I'll Be Brief Part 1

I will be Brief Part 1

Click Bait with Integrity

I will be brief. 

We live in a subject line world. The click is now the thing, sometimes negatively called “click bait.”

I think that's a good thing. 

It's a powerful evolution of the "less is more" theory for making the case, getting people's attention and training ourselves to write short and concise emails.  

Not just emails.  How about pitches to arts reporters, radio program directors and the media at large.

Everyone is too busy.  Attention spans are at an all-time low. Blah Blah Blah...

It's not just about being short and concise when you pitch to the media.  It's more about being interesting, inviting, alluring, mysterious and even humorous finding an inventive way to say,

Please read this email.

Please come to my concert.

Please buy my CD.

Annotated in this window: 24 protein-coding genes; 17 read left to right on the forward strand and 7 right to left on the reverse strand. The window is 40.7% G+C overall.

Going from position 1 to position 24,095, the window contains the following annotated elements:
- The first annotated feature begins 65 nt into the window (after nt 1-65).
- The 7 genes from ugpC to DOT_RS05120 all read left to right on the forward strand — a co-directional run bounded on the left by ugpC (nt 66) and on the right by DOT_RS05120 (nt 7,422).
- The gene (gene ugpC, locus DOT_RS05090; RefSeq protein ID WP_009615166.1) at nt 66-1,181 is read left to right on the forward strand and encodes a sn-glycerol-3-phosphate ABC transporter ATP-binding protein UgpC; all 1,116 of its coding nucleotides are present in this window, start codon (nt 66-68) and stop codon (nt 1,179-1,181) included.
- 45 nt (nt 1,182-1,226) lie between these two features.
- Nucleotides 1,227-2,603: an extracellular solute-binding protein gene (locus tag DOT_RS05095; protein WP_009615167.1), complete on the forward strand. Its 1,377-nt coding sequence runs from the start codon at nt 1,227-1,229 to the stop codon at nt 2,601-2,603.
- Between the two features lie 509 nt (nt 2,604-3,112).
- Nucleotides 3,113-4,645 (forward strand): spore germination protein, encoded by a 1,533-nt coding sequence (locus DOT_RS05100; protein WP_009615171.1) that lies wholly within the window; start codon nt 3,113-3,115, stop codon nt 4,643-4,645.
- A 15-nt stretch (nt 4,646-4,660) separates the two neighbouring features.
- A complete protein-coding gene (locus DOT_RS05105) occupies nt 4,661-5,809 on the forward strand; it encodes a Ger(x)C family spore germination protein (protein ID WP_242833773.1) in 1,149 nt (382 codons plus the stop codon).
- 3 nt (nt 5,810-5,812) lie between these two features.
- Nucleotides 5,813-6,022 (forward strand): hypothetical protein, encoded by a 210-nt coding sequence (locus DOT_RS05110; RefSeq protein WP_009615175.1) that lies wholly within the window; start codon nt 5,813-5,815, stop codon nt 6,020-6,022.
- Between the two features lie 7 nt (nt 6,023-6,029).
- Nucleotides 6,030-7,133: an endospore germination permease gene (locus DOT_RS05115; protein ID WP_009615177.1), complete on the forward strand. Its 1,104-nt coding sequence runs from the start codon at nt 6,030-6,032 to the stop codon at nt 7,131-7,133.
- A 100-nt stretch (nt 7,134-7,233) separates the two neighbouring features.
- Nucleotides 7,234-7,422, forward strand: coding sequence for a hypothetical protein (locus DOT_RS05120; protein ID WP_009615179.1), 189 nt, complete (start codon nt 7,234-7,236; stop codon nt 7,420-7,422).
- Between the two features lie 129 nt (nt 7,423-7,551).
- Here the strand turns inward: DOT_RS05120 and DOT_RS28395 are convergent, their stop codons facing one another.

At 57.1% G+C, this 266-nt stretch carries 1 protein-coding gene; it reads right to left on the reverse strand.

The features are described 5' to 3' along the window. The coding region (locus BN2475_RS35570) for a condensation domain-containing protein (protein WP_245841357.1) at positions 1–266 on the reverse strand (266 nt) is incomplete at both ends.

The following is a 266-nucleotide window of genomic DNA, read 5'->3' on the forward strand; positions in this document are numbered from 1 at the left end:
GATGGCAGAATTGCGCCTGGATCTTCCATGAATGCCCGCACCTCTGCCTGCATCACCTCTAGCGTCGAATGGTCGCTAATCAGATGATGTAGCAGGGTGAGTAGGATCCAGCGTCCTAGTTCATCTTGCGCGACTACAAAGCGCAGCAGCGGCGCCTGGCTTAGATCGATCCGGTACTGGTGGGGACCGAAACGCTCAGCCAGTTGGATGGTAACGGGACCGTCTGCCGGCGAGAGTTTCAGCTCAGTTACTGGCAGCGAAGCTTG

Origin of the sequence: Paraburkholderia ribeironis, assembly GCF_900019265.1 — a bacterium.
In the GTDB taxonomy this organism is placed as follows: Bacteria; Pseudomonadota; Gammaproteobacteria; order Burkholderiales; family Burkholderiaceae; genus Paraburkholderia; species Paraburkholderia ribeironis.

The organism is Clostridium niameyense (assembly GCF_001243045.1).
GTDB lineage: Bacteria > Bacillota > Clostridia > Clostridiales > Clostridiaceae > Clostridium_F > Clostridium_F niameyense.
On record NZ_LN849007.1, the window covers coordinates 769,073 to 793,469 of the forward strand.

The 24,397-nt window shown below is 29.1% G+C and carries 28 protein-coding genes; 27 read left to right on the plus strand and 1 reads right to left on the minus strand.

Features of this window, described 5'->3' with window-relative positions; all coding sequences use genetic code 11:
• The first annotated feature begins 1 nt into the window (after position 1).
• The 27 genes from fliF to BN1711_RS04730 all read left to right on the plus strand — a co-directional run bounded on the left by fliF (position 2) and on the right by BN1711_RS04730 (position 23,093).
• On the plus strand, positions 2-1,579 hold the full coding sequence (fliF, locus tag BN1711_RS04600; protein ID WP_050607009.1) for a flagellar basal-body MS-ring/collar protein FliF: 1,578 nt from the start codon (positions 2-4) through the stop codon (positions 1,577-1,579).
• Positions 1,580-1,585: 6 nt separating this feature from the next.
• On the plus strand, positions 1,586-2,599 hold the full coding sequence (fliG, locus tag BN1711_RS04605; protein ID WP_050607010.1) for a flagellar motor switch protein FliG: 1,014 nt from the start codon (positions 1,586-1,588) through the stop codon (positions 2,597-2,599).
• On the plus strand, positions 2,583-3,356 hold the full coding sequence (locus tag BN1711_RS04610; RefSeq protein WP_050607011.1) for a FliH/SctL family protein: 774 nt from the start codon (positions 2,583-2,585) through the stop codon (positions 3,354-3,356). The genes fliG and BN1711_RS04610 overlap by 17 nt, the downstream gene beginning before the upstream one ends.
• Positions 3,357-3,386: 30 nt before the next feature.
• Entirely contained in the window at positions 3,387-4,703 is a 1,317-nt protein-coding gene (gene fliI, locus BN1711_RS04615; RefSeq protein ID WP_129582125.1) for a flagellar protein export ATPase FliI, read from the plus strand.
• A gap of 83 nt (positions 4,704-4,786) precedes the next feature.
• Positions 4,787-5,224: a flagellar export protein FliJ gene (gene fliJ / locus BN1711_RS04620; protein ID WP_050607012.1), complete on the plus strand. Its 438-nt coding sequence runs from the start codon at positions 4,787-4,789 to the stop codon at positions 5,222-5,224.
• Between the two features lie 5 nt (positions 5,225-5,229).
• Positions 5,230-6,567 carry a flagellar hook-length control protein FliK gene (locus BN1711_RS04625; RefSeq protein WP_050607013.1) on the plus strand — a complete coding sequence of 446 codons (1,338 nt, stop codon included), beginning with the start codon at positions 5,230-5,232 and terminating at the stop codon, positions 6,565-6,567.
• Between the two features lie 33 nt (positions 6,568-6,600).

Instead of

Please read this email.

Please come to my concert.

Please buy my CD.

When you pitch to the media, writing short is more challenging than writing long. But writing short can also be more fun and creative. You can produce click bait with integrity, as it will reward the clicker with something substantial: you and your story.

Twitter is good training for pitching to the media -- not by finding absurd ways to abbreviate so you can get to 144 or 288, but in how you learn to write to get the immediate attention of your recipients.

Here are some subject lines that received immediate attention.

This can wait until Monday. (sent on a Friday)

Yanick Nezet-Seguin mentioned you today.

Leonard Bernstein once told a student, "When you conduct, I can't tell that you're a woman."

First there was the tasing, then the theft of the Stradivarius, the recovery…and now, The Movie.

With these subject lines, the clicker received something they could use.

Speaking of click bait: do you know the four words that will increase your chances of getting an Arts Reporter to rerun your call?

Interested? Intrigued? Can't wait to click to get the answer?